Web posted Tuesday, April 17, 2001
When art is repressed, we miss message
By Bill Tammeus
Kansas City Star

The poet Robert Browning may have said most clearly what frightens so many people about art: "Art remains the one way possible of speaking truth."
If we add to Browning's assertion this truth from essayist and historian James Truslow Adams -- "Every art is social" -- we begin to understand why history is scarred by relentless efforts to censor or at least control art.

And this isn't limited just to ancient history, either. In quite recent times, Afghanistan's rulers have ordered historic statues destroyed and the archbishop of Santa Fe, N.M., has demanded removal of a bikini-clad version of the Virgin Mary from a folk art museum there.

The reasons some people have such intense anti-art feelings are, no doubt, various and complicated. But most of those reasons can be traced to both fear of ideas and to deep -- if often unquestioning -- feelings of reverence for what is sacred. Sometimes, no doubt, those motives can overlap or even be in conflict.

For instance, in Afghanistan, the hostile and rigid Taliban leaders fall into both categories. They are clearly frightened to death that liberating ideas will gain currency and loosen the hold those tyrants have on citizens. So they have overseen the destruction of pre-Islamic statues, including ancient Buddhas from the third and fifth centuries. For Afghanistan, only one religious way of seeing the world will be allowed.

This unwavering commitment to their version of truth, however, means that they must smash art's inherent ability to speak of other truths. They are convinced they know what is sacred and what is profane and are determined to rid themselves of what they deem unholy.

The self-righteous Taliban leaders are not, of course, the first people in history to smash what they believe to be false idols. The 16th century Protestant Reformation itself was marked by iconoclasm, and at times the radical leaders of the movement were inspired by the biblical story about King Josiah destroying the altars of the god Baal.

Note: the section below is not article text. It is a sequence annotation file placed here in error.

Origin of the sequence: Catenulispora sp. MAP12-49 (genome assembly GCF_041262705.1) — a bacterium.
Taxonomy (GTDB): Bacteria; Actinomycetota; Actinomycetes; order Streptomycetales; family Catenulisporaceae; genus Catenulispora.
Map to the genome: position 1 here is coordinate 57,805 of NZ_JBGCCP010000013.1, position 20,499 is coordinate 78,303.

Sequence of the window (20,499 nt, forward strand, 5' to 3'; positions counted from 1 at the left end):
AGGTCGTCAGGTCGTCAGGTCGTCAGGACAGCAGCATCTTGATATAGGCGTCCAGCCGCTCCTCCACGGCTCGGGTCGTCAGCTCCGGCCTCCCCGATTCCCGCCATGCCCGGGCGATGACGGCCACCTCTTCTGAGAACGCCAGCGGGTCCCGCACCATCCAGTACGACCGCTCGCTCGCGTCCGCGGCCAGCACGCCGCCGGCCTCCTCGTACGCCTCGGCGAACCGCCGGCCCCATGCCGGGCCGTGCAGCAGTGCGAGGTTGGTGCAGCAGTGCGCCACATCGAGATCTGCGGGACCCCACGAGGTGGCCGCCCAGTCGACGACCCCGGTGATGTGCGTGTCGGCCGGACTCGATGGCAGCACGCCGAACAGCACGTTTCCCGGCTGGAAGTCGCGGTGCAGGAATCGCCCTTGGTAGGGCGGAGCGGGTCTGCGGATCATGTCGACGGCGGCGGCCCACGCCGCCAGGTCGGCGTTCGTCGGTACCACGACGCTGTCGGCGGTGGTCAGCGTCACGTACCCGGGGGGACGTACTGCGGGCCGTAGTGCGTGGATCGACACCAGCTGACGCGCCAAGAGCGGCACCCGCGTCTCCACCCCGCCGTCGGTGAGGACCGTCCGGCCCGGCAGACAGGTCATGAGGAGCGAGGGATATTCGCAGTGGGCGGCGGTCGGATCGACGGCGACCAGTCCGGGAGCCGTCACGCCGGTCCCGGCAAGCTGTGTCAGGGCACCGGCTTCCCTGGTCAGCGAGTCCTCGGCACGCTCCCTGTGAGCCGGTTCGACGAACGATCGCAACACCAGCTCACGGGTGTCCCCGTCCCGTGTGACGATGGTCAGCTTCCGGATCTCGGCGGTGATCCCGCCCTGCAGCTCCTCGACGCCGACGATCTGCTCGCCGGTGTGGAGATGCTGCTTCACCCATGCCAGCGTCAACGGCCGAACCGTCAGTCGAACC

But that's not the only potential biblical support for such destruction. In the 12th chapter of the book of Deuteronomy, God directs the people of Israel to "demolish completely all the places where the nations whom you are about to dispossess served their gods. ... Break down their altars, smash their pillars, burn their sacred poles with fire and hew down the idols of their gods. ..."

Just as it once was easy for advocates of slavery to find scriptural support for their evil view, so it's not difficult to misuse S cripture to justify destroying art that offends one's sense of the sacred.

The New Mexico case is intriguing because it tests the boundaries between art meant to invoke feelings of religious devotion and art meant to shed starkly disturbing light on ancient religious values.

Santa Fe Archbishop Michael Sheehan said he found this modern image of the Virgin Mary insulting and said it "seems open season on Catholic symbols." Because the computer-generated collage is so stunningly different from previous depictions of Mary, it's not hard to see why he and other Catholics gasped in initial horror at it.

But the artist, Alma Lopez, says she finds nothing offensive about trying to portray the mother of Jesus as a modern woman, "a strong woman, like us."

Indeed, what seems to have happened here -- and in many similar cases -- is that those who view the art with disgust have attributed to the artist an evil motive. They haven't seen what the artist says he or she saw and tried to portray. In some ways, in the minds of those who would ban such art, it's not a question of art at all. Rather, it's a question of what's holy.

Censoring or destroying art may, thus, make theological points or even political points. But even people with a clear sense of what is sacred should not be afraid to let art speak truth for itself -- as indeed, it must.